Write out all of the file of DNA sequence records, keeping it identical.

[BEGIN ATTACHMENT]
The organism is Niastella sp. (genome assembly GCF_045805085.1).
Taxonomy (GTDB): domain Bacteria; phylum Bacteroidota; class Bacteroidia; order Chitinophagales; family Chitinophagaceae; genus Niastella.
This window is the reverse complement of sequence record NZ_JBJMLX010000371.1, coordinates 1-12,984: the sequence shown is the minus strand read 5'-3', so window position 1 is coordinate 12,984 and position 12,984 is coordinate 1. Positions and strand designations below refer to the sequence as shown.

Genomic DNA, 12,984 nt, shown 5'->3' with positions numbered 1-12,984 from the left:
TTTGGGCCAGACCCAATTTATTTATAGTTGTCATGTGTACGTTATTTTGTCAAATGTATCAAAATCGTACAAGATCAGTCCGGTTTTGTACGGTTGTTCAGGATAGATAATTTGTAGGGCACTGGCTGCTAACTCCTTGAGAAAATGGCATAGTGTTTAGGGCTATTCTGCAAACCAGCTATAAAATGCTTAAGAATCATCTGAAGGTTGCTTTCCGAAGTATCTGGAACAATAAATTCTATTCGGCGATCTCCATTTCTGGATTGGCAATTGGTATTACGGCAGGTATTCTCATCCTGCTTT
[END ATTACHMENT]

The organism is Niastella sp. (genome assembly GCF_045805085.1).
Taxonomy (GTDB): domain Bacteria; phylum Bacteroidota; class Bacteroidia; order Chitinophagales; family Chitinophagaceae; genus Niastella.
This window is the reverse complement of sequence record NZ_JBJMLX010000371.1, coordinates 1-12,984: the sequence shown is the minus strand read 5'-3', so window position 1 is coordinate 12,984 and position 12,984 is coordinate 1. Positions and strand designations below refer to the sequence as shown.

Genomic DNA, 12,984 nt, shown 5'->3' with positions numbered 1-12,984 from the left:
TTTGGGCCAGACCCAATTTATTTATAGTTGTCATGTGTACGTTATTTTGTCAAATGTATCAAAATCGTACAAGATCAGTCCGGTTTTGTACGGTTGTTCAGGATAGATAATTTGTAGGGCACTGGCTGCTAACTCCTTGAGAAAATGGCATAGTGTTTAGGGCTATTCTGCAAACCAGCTATAAAATGCTTAAGAATCATCTGAAGGTTGCTTTCCGAAGTATCTGGAACAATAAATTCTATTCGGCGATCTCCATTTCTGGATTGGCAATTGGTATTACGGCAGGTATTCTCATCCTGCTTT